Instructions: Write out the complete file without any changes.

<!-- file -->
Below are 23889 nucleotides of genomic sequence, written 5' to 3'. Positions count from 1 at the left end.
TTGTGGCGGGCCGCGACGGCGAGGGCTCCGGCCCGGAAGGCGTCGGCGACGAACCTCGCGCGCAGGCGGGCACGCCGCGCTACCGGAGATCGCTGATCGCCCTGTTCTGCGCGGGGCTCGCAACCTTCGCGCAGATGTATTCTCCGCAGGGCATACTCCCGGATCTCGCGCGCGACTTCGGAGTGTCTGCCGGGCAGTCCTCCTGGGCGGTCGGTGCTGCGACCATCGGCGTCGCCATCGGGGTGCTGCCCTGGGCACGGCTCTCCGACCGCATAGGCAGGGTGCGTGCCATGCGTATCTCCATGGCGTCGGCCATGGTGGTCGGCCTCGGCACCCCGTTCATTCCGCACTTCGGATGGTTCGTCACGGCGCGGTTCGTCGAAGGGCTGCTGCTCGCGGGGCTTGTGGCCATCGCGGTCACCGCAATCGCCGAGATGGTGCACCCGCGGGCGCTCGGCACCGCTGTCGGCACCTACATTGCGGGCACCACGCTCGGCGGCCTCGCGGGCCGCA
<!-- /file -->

Below are 23889 nucleotides of genomic sequence, written 5' to 3'. Positions count from 1 at the left end.
TTGTGGCGGGCCGCGACGGCGAGGGCTCCGGCCCGGAAGGCGTCGGCGACGAACCTCGCGCGCAGGCGGGCACGCCGCGCTACCGGAGATCGCTGATCGCCCTGTTCTGCGCGGGGCTCGCAACCTTCGCGCAGATGTATTCTCCGCAGGGCATACTCCCGGATCTCGCGCGCGACTTCGGAGTGTCTGCCGGGCAGTCCTCCTGGGCGGTCGGTGCTGCGACCATCGGCGTCGCCATCGGGGTGCTGCCCTGGGCACGGCTCTCCGACCGCATAGGCAGGGTGCGTGCCATGCGTATCTCCATGGCGTCGGCCATGGTGGTCGGCCTCGGCACCCCGTTCATTCCGCACTTCGGATGGTTCGTCACGGCGCGGTTCGTCGAAGGGCTGCTGCTCGCGGGGCTTGTGGCCATCGCGGTCACCGCAATCGCCGAGATGGTGCACCCGCGGGCGCTCGGCACCGCTGTCGGCACCTACATTGCGGGCACCACGCTCGGCGGCCTCGCGGGCCGCA